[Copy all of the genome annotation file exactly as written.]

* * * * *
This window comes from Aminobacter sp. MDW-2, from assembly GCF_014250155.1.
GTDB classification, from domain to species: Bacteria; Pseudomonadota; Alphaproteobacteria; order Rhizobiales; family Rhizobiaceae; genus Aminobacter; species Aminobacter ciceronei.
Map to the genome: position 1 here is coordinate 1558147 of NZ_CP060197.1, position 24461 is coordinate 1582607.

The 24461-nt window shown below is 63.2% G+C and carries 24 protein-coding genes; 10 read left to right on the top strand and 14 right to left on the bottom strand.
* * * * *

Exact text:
This window comes from Aminobacter sp. MDW-2, from assembly GCF_014250155.1.
GTDB classification, from domain to species: Bacteria; Pseudomonadota; Alphaproteobacteria; order Rhizobiales; family Rhizobiaceae; genus Aminobacter; species Aminobacter ciceronei.
Map to the genome: position 1 here is coordinate 1558147 of NZ_CP060197.1, position 24461 is coordinate 1582607.

The 24461-nt window shown below is 63.2% G+C and carries 24 protein-coding genes; 10 read left to right on the top strand and 14 right to left on the bottom strand.